While it’s been several years since UPS used this as their slogan, the color brown is still very closely associated with their brand. You instantly know who you are dealing with when you see that brown uniform on your porch ringing your bell.
Whether your brand has been around for years or you are contemplating starting a new one, here are some considerations concerning color as it relates to your brand image.
Let’s start with the first major obstacle for many people. Color is important. Colors communicate subtle and not so subtle messages constantly. Your color strategy shouldn’t be random. If you’ve chosen brand colors purely based upon what is appealing to you personally, you might be sending a message that confuses, distracts, or even alienates your potential audience.
Most people understand the basics of warm colors (yellows, reds, and oranges) and cool colors (green, blues, and purples). This is a great place to start. Think of your brand. If you were forced to choose between defining your brand as warm or cool, which would you choose? Neither of these choices is bad or wrong, but for some industries, let’s say fast food, cool colors would be inappropriate.
Warm colors stimulate the appetite and create a sense of urgency. This is perfect for fast food where you want your consumers to be hungry and eat quickly clearing booth space for the next customers. McDonald’s does this brilliantly with their use of color. Red and yellow stimulate our appetite, but humans don’t enjoy being surrounded by reds, yellows, and oranges for long periods of time.
All of us have our own personal associations with different colors, but on a larger scale, cultures themselves have color associations. This allows you to leverage these associations efficiently for your brand. Below are some of the most common color associations in the West followed by a specific American cultural association.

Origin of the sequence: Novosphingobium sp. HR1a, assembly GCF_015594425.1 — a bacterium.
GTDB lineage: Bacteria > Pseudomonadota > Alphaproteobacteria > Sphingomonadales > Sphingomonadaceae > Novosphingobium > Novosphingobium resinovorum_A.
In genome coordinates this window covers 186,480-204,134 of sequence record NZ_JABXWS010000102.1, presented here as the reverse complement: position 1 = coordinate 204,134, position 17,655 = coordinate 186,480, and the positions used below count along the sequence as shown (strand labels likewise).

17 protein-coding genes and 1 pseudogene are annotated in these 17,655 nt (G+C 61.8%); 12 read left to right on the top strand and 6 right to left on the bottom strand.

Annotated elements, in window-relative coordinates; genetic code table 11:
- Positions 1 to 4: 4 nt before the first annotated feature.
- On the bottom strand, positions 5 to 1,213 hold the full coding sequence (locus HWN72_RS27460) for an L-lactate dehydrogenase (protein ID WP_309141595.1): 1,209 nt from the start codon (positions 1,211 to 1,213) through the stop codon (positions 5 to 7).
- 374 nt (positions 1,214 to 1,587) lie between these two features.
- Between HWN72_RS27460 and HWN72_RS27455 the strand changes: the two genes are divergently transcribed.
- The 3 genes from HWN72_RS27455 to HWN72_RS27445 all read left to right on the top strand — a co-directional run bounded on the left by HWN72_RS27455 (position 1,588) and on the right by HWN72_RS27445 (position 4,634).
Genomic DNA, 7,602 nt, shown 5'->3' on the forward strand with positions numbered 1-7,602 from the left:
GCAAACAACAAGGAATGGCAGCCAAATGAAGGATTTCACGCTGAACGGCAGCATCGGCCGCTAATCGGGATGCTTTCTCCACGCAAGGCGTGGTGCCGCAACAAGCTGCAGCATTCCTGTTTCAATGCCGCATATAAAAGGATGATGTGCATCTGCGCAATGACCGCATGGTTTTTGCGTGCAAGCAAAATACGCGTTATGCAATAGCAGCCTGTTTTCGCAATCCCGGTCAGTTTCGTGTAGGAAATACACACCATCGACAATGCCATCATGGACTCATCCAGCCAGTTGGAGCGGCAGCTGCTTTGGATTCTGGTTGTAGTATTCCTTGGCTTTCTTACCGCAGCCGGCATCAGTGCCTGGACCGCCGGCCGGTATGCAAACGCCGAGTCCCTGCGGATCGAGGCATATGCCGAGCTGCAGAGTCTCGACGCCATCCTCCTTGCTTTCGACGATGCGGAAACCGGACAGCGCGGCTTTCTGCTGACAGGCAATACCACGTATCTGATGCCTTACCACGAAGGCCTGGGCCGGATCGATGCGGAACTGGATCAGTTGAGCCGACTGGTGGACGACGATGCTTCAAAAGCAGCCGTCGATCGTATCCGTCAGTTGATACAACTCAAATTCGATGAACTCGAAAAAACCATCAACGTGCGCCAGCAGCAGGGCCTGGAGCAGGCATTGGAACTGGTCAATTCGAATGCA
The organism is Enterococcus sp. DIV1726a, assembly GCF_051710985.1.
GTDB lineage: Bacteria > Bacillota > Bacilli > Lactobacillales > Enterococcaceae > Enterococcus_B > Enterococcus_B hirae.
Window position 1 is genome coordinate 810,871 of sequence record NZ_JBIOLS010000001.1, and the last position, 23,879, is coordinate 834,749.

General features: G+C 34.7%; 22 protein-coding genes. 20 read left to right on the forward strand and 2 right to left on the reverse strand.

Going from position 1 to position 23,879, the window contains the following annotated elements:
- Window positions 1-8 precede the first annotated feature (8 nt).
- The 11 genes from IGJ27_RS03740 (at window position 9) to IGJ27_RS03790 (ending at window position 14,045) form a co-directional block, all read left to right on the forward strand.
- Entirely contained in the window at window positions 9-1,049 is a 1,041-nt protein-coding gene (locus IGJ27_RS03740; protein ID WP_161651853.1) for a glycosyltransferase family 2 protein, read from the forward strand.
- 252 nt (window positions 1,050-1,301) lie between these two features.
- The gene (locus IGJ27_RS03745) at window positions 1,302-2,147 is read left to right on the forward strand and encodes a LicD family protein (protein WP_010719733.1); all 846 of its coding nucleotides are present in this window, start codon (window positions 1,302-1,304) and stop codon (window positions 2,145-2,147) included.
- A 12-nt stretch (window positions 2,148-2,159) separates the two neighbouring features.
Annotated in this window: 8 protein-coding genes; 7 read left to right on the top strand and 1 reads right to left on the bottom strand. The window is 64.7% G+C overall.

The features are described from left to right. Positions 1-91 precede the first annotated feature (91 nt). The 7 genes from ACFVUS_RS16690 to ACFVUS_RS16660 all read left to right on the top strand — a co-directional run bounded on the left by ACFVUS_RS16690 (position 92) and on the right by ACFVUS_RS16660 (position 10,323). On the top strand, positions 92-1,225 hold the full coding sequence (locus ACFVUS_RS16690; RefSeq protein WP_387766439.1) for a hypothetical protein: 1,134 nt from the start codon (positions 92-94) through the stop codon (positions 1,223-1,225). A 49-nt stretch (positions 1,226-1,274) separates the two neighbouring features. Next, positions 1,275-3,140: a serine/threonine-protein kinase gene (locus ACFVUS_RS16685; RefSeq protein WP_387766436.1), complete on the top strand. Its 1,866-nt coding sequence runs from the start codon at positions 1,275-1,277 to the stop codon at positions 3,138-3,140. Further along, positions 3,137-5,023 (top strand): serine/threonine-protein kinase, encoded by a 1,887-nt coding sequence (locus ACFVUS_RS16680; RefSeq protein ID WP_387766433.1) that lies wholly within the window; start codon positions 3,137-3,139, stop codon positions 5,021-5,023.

Red: passionate, exciting, fervent, anger—danger (yet, pink is soft and feminine)
Yellow: cheerful, inspiring, high spirit—cowardize
Blue: tranquility, understanding, patience, devotion, depression—masculine
Green: quieting, refreshing, peaceful, growing—envy
Orange: jovial, lively, energetic, autumn—Halloween
Purple: dignified, pompous, mournful, mystic—royalty
Black: darkness, ominous, deadly, depressing—mourning
White: delicacy, purity, cold, cleanliness—surrender (and, ironically wedding dresses)
There are specific color combinations which have such significance in our American culture, it makes them nearly impossible to use without people drawing these associations. The combination of Red & Green alone is almost always associated with Christmas while black and orange are Halloween.
Significant amounts of color, as in an entire room with a strong dominant color, can actually have a physical effect on you as well as a change in your perception. The color red actually has a strong physical effect on human metabolism. When a human is surrounded by enough red for a substantial amount of time it can increase respiration and even raise blood pressure.